The sun has passed the halfway mark on its annual northward journey. Days are getting shorter and nights longer, as we say goodbye to the dry summer and await the arrival of the wet winter. Nobody can predict with any certainty how much rain we are going to have over the next six months. Does a slightly wetter March mean anything? I don’t know. I am told a wet April may mean a wet winter, but we will just have to wait and see.
Proclamations of the drought being over are premature. Last hydrological year (October – September) we received 654 mm of rainfall, against my average of 774 mm/a. Dam levels in October 2018 were much better than the two preceding years, but our dams were by no means full. Currently, rainfall is slightly above the average to March, but this doesn’t mean much. Less than 30% of rainfall occurs in the summer months. Good rains in 2019 will provide some comfort, but below average rains will reignite the narrative of water restrictions and Day Zero.
My disquiet on the water situation was awakened by a recent article in The Conversation by Professor Jasper Knight and repeated on other online platforms. In his comment on the water strategy of the City of Cape Town currently under review, he remarked that aquifers are depleted. He supported this with a link to the website of the Department of Water and Sanitation (DWS).
The good professor misinterpreted the presented information and he is at odds with some 50 members of the Ground Water Division who met in November 2018 to consider the impact of the drought on groundwater. The Ground Water Division has a paid-up membership of about 300 members who are either professionals in the field or have an interest in the promotion of the science of groundwater.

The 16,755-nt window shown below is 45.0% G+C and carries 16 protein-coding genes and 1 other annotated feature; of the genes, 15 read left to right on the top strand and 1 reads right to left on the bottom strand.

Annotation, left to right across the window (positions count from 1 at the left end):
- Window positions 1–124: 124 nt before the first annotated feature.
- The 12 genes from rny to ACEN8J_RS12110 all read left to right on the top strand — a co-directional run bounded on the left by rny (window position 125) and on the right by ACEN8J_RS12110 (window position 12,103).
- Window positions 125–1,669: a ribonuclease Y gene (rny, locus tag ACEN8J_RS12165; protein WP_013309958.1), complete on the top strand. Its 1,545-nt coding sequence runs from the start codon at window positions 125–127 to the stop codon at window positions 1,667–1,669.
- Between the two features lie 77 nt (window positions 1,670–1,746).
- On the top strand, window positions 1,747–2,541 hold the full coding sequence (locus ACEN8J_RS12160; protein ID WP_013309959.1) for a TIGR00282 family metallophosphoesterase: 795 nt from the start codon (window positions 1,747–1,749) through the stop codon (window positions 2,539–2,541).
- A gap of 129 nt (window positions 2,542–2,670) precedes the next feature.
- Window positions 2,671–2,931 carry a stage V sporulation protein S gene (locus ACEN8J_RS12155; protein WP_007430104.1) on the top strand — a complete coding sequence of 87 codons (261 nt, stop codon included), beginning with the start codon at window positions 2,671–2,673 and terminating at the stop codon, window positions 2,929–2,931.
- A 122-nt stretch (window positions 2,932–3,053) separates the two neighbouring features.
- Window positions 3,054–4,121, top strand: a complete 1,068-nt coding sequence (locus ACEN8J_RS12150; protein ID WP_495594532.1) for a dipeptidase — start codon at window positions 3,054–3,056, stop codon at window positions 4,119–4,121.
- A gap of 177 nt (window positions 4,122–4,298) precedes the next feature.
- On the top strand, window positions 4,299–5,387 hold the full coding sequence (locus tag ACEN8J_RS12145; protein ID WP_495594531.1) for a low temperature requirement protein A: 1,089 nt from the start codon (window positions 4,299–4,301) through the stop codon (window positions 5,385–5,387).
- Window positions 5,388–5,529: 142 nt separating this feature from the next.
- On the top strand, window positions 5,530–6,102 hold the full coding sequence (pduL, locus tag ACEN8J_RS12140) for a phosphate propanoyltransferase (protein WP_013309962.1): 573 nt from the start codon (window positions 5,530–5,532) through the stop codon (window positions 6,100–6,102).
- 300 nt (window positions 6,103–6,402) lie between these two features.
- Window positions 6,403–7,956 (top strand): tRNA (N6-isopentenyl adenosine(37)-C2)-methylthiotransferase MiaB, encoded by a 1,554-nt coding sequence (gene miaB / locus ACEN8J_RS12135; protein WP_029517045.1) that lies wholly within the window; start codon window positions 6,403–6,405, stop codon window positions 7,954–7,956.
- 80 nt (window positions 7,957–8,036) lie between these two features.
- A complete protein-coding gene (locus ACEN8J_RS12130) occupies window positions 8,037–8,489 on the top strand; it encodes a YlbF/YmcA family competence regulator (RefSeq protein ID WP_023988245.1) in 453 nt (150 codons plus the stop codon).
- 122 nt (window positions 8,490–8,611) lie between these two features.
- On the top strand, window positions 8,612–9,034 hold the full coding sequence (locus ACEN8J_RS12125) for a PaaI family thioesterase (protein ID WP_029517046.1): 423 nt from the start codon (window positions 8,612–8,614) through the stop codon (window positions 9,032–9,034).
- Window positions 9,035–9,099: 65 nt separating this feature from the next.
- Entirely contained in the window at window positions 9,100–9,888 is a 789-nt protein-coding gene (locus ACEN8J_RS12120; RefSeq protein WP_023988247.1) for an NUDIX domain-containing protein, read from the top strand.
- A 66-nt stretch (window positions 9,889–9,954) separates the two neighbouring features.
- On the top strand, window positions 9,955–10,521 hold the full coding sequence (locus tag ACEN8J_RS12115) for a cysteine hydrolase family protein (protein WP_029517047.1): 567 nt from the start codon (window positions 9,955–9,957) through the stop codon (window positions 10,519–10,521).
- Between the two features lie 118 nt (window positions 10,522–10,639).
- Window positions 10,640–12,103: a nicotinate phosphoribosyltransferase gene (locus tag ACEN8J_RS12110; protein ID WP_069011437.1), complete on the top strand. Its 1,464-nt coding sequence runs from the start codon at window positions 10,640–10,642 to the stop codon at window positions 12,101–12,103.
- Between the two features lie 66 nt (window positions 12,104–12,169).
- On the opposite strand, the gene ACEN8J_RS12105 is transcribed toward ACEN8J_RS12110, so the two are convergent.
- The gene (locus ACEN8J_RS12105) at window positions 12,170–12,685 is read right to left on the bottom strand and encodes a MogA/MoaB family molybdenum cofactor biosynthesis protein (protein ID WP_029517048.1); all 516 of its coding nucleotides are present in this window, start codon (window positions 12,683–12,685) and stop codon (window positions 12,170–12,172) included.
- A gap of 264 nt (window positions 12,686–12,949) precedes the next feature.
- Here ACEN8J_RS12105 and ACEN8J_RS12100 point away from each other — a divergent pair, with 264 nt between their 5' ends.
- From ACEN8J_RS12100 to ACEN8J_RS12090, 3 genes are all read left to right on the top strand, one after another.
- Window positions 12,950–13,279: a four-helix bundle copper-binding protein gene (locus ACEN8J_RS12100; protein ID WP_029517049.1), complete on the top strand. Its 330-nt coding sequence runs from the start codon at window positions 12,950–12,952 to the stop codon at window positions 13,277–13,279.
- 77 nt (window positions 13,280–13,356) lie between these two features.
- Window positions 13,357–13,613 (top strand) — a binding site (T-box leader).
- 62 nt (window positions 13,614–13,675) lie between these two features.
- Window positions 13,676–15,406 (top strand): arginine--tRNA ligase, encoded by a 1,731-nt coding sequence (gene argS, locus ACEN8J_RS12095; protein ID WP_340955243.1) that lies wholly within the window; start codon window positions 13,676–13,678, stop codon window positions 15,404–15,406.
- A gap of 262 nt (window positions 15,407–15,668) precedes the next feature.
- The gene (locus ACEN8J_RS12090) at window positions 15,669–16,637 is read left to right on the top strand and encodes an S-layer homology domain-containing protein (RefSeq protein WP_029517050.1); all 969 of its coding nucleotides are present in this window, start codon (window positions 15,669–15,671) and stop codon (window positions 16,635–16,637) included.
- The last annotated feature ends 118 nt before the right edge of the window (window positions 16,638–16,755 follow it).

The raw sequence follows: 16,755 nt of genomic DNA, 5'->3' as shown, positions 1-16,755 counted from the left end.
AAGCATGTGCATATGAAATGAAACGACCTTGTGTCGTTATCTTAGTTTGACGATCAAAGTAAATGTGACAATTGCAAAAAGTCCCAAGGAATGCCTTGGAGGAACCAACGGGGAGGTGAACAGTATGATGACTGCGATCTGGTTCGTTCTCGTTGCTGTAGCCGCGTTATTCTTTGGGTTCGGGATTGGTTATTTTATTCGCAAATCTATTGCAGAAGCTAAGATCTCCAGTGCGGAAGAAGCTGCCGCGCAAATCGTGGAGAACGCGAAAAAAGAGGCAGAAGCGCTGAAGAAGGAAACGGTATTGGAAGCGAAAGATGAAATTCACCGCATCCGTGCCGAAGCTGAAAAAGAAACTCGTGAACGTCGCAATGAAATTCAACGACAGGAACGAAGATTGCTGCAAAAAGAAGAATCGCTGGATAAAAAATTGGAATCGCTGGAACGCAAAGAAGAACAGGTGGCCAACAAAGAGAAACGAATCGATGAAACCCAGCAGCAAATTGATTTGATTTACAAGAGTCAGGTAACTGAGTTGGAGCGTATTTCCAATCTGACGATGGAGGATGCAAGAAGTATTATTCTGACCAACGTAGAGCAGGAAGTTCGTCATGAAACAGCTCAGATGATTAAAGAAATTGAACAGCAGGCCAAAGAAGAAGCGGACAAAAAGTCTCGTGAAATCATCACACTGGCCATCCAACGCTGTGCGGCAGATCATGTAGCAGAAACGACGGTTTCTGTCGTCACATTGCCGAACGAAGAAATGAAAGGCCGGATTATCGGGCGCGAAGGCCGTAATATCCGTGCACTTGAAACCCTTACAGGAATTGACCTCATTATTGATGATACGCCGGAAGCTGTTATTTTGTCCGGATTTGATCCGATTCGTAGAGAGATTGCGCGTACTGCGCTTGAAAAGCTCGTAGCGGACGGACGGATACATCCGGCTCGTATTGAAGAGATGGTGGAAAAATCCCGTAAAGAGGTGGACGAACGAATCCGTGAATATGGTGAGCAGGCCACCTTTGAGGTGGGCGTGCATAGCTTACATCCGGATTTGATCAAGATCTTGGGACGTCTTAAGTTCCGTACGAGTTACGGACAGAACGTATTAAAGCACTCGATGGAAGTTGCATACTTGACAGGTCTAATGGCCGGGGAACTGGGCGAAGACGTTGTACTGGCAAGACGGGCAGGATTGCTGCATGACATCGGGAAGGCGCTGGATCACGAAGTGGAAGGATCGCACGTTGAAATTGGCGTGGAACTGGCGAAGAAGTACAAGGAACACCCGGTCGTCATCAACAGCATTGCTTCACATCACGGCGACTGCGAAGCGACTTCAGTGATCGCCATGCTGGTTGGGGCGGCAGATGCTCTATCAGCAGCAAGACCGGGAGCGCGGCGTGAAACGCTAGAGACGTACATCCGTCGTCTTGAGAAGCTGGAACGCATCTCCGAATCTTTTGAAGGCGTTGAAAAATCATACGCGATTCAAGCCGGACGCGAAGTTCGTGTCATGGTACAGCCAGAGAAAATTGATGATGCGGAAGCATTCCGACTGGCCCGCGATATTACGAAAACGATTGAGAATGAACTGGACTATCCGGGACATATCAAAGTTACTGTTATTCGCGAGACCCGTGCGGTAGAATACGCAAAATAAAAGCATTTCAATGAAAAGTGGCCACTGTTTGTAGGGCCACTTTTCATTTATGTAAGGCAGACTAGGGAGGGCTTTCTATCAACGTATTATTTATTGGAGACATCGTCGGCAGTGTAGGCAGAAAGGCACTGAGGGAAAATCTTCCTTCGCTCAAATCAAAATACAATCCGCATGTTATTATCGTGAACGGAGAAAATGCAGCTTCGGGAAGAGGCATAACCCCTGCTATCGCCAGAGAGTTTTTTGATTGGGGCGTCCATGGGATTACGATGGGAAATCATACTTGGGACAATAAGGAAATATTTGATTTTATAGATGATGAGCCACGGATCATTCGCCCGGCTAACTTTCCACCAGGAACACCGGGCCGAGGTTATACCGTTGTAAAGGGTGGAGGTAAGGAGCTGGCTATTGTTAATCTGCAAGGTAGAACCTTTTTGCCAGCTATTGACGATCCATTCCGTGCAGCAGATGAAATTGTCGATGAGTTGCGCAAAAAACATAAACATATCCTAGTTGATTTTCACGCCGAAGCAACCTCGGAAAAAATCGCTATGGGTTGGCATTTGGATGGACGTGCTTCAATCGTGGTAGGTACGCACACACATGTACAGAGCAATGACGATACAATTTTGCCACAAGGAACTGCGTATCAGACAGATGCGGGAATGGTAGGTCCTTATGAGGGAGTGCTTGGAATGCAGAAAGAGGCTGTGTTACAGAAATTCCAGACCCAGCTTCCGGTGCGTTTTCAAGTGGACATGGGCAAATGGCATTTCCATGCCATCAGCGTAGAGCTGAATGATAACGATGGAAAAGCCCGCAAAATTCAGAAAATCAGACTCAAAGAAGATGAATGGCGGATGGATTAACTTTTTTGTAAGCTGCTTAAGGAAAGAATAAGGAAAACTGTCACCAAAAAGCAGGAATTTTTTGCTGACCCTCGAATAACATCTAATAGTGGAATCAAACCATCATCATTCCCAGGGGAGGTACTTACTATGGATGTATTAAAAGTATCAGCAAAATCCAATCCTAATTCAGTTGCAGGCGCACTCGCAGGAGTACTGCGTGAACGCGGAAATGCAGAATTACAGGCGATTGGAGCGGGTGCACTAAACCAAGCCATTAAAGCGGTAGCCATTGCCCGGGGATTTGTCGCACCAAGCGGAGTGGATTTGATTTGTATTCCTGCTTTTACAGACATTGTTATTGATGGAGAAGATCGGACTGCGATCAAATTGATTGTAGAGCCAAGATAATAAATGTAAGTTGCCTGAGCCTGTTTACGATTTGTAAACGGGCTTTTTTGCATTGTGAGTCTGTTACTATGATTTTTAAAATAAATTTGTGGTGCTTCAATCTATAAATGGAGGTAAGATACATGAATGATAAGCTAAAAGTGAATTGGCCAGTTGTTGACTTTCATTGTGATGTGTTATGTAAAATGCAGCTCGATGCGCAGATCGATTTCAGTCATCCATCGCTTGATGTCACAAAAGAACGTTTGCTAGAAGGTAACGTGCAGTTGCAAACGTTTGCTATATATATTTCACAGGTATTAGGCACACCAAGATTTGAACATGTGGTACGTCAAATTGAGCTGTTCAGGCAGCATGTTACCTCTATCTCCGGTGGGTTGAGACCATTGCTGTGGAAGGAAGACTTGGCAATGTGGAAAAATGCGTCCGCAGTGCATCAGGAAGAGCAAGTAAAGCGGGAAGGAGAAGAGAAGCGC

That gathering concluded that the drought had had no impact on groundwater resources, but that a drought signature was evident in some groundwater levels monitored across the Western Cape Province and elsewhere. The drought signature observed during the droughts of 2003 – 2004 and 2010 – 2012 are now being observed in data monitored from 2015 onwards.
Following good rains, aquifers quickly recharged back to normal or above average conditions. These seasonal and inter-annual fluctuations are nothing more than a shift in the balance between inflows, outflows and a change in aquifer storage which occur continuously. They are certainly not a sign of aquifer depletion.
In this regard, groundwater suffers from two drawbacks. First, it cannot be seen and has to be measured by indirect methods. And second, being the Cinderella of water supply in South Africa contributing only 15% of the country’s total supply, efforts to monitor and report on the state of aquifers are not comparable to surface water supplies.
However, since the early 1990s, DWS has been establishing formal groundwater monitoring points across the country. This monitoring network currently consists of 1,459 boreholes. While it is widely accepted that the national department is not in a great space, credit must be given where credit is due. The collection and collation of this data is a mammoth task and in spite of the challenges that their staff endure, they continue to dutifully collect this vital data.
Colleagues within the DWS are now attempting to analyse the monitored data and report on the status of our aquifers. It is this information to which Professor Knight provided a link. In trying to develop a means of communicating a vast amount of information in an understandable manner, DWS developed an index called “Water Level (%)” which it fails to properly describe. In the case of a dam, we know when a dam is empty and when it is full. With aquifers, this is less clear and defining the base of aquifers at a national scale is not easy.